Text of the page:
“Someone’s gonna wang a quad one day; it’s gonna happen,” Billy told us prophetically in an interview last year. He just didn’t think it would be him.
“I hope [I don’t]! It just seems ridiculous. When I used to do gymnastics it was up to doubles, so to go up to triples now in snowboarding is a step forward.”
I raise my eyebrows – really? – and he laughs again.
“I don’t wanna do it! People keep asking me and I’m like, ‘er… no!”
Whatever the circumstances in Livigno yesterday, Billy knew that in throwing down the world’s first quad cork he was not only sticking his body on the line, he was also placing himself in the stocks.
Maybe his Team GB coach Hamish McKnight (a man with endless faith in Morgan’s ability) finally wore him down. Maybe his riding buddies egged him on. Or maybe he just got tired of waiting for someone else to step up to the plate. Whatever the circumstances in Livigno yesterday, Billy knew that in throwing down the world’s first quad cork he was not only sticking his body on the line, he was also placing himself in the stocks.
The first rotten tomato came within seconds.
“A fully tweaked method or a clean laid out backflip is much more appealing than this. I mean come on.”
Next came a stinking chunk of cabbage.
“Snowboarding is about style not gymnastic” [sic]
Soon the various threads were awash with bile, the central theme of which was that Billy had single-handedly “killed snowboarding”.
This is a sadly familiar experience for Billy – and one which goes some way to explaining his reluctance to be ‘that guy’ who chucked the first quad. After stomping a triple rodeo in 2011, he was subjected to a torrent of abuse that covered the full range from ‘it’s not really a triple rodeo’ (an argument that was finally shut down by Colorado legend Chad Otterstrom) to the sophisticated suggestion to ‘fuck off back to England’ (“these feps (fucken english punters) are such a bunch of faggots. hows the best fep wearing his best fep clown suit while fepping all over the mountain doin 3 flip 180s. please feps, nobody likes you, go back to your homeland and breed with your cousins.”)
This seems to be down to a base human desire to ridicule pioneers and steer them back towards the herd (anyone else remember the vitriol directed at Ulrik Badertscher’s first ever 1620 some six years ago?)
With that in mind, it took mental strength as well as balls for Billy to drop into that kicker yesterday. In doing so, he essentially took one for the whole snowboarding team. Watch now as bigger names like Stale Sandbech, Torstein Horgmo and Mark McMorris jump aboard the quad bandwagon and – like the once hated triple – it becomes a familiar sight within elite snowboarding. Before long someone will stomp one cleanly into powder to end a movie part and the world will bow down using the universal brown nosing language of the emoji. **fist bump** **praying hands** **thumb and index finger ‘ok’ sign**
One thing’s for sure, those guys won’t get as much hate. Some of this seems to be down to a base human desire to ridicule pioneers and steer them back towards the herd (anyone else remember the vitriol directed at Ulrik Badertscher’s first ever 1620 some six years ago?). Unfortunately, I’ve also started to wonder if there’s something about Billy Morgan in particular that really gets under some people’s skin.
He’s not American.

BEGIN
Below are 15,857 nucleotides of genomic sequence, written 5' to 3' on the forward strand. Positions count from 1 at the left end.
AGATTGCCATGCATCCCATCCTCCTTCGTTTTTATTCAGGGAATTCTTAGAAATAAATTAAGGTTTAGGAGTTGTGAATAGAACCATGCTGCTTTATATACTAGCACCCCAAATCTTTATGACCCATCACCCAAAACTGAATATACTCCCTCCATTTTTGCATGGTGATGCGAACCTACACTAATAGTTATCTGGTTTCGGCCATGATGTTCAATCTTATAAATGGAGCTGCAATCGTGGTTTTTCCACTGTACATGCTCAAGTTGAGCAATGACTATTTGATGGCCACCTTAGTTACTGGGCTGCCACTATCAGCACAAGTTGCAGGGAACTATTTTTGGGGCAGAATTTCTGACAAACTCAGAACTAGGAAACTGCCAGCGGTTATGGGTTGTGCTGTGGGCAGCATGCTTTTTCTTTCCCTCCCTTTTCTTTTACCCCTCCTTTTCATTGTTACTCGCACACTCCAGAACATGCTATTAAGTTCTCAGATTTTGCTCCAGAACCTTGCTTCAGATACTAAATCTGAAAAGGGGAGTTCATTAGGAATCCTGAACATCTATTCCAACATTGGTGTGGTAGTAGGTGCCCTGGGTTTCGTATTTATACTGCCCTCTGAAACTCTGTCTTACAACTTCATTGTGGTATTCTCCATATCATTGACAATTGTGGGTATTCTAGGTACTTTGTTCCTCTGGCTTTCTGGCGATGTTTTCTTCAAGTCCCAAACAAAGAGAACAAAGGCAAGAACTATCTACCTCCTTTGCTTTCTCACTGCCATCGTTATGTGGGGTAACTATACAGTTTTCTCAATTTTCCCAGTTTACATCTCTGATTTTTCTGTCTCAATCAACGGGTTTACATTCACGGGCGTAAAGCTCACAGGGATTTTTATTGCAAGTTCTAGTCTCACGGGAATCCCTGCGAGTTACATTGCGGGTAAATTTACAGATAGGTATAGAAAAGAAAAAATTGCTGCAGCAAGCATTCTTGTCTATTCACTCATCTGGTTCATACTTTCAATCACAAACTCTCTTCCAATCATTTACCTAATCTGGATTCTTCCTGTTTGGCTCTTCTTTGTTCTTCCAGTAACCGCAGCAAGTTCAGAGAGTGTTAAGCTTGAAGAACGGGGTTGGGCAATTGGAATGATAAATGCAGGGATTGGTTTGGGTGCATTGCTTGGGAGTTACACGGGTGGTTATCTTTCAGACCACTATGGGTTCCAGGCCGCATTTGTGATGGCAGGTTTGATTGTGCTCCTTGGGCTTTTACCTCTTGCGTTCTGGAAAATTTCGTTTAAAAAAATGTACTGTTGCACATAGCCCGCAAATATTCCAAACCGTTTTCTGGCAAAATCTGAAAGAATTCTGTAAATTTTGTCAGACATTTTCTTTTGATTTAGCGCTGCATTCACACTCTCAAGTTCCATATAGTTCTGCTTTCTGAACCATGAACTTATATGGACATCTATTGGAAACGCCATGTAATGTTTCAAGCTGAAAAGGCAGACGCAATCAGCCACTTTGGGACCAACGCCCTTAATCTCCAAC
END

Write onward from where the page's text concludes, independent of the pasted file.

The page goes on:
He’s not been raised on snow. In fact – shock! – he used to do gymnastics.
He’s not produced any well-known movie parts.
He’s not got any lucrative sponsor deals beyond a (recent) Red Bull hook-up.
He’s not, in short, one of the cool kids.*
If any of the above is even close to true, then to quote a friend on Facebook: “snowboarding is far more shallow and image obsessed than it should be.”
And there’s something else lingering in the angry air of the playground. Fear. Anyone who thought themselves pretty good at snowboarding just had to take a fresh reality check – and if you’re a pro? Well, your job just got harder.
Much of this discomfort is dressed up in observations about steezy backside 180s being cooler or comments like “I’d rather watch the Yawgoons”.
Earth calling the internet: no one is saying that stuff like the Yawgoons isn’t cool, least of all Billy.
Earth calling the internet: no one is saying that stuff isn’t cool, least of all Billy.
We all love a classic trick or watching riders get super creative with meager resources, but snowboarding’s history has also been a tale of progression. Nowhere is this more true than in competition – and yes, for as long as we’ve stood sideways we’ve found ways to compete, from Jake Burton and Tom Sims dualling through slalom gates to games of In Your Face. For you and I, moving from threes to fives could be the challenge that one-ups our mates; for today’s elite slopestyle riders, adding another rotation to a triple cork is an equally valid way to raise the bar. Maybe it’s not your cup of tea, but Upping the Ante is as natural a part of snowboarding as the method.
“Sure, but it’s fucking ugly,” I hear the haters cry. Granted, it’s not the slowest of rotations(!!) and there’s a hand down in the landing, but progression is rarely pretty. For proof, just take a look at this early cab 900 from our untouchable god Terje Haakonsen.
As for that hand down, look no further than this gold medal winning X Games triple from 2011.
No. The fact Billy had to open out at the end suggests there’s plenty of room for future versions to be smoother, slower and more stylish. It’ll just take someone with enough skill and massive nads to give it a few more goes, and right now the only candidate is… Billy.
So fair play to Mr Morgan, and congratulations for putting UK snowboarding on the map yet again. If he hasn’t already thought of a name for his new trick, here’s a suggestion: